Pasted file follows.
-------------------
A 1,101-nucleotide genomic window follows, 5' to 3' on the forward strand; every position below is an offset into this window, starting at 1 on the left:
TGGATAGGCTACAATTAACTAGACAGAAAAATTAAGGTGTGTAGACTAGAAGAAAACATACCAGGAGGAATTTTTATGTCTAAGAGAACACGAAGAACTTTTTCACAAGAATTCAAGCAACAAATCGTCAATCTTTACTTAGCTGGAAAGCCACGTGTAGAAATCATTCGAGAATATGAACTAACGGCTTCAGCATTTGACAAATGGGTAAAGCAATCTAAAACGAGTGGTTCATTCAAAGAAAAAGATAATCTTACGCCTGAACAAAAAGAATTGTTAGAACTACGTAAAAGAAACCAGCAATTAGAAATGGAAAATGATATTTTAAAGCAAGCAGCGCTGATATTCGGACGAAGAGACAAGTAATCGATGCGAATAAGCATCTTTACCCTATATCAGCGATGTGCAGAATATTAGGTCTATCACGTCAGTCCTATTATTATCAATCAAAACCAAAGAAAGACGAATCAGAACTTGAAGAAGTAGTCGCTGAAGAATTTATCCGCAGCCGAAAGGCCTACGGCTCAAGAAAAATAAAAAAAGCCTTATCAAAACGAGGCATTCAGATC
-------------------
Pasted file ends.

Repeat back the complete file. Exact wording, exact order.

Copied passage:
A 1,101-nucleotide genomic window follows, 5' to 3' on the forward strand; every position below is an offset into this window, starting at 1 on the left:
TGGATAGGCTACAATTAACTAGACAGAAAAATTAAGGTGTGTAGACTAGAAGAAAACATACCAGGAGGAATTTTTATGTCTAAGAGAACACGAAGAACTTTTTCACAAGAATTCAAGCAACAAATCGTCAATCTTTACTTAGCTGGAAAGCCACGTGTAGAAATCATTCGAGAATATGAACTAACGGCTTCAGCATTTGACAAATGGGTAAAGCAATCTAAAACGAGTGGTTCATTCAAAGAAAAAGATAATCTTACGCCTGAACAAAAAGAATTGTTAGAACTACGTAAAAGAAACCAGCAATTAGAAATGGAAAATGATATTTTAAAGCAAGCAGCGCTGATATTCGGACGAAGAGACAAGTAATCGATGCGAATAAGCATCTTTACCCTATATCAGCGATGTGCAGAATATTAGGTCTATCACGTCAGTCCTATTATTATCAATCAAAACCAAAGAAAGACGAATCAGAACTTGAAGAAGTAGTCGCTGAAGAATTTATCCGCAGCCGAAAGGCCTACGGCTCAAGAAAAATAAAAAAAGCCTTATCAAAACGAGGCATTCAGATC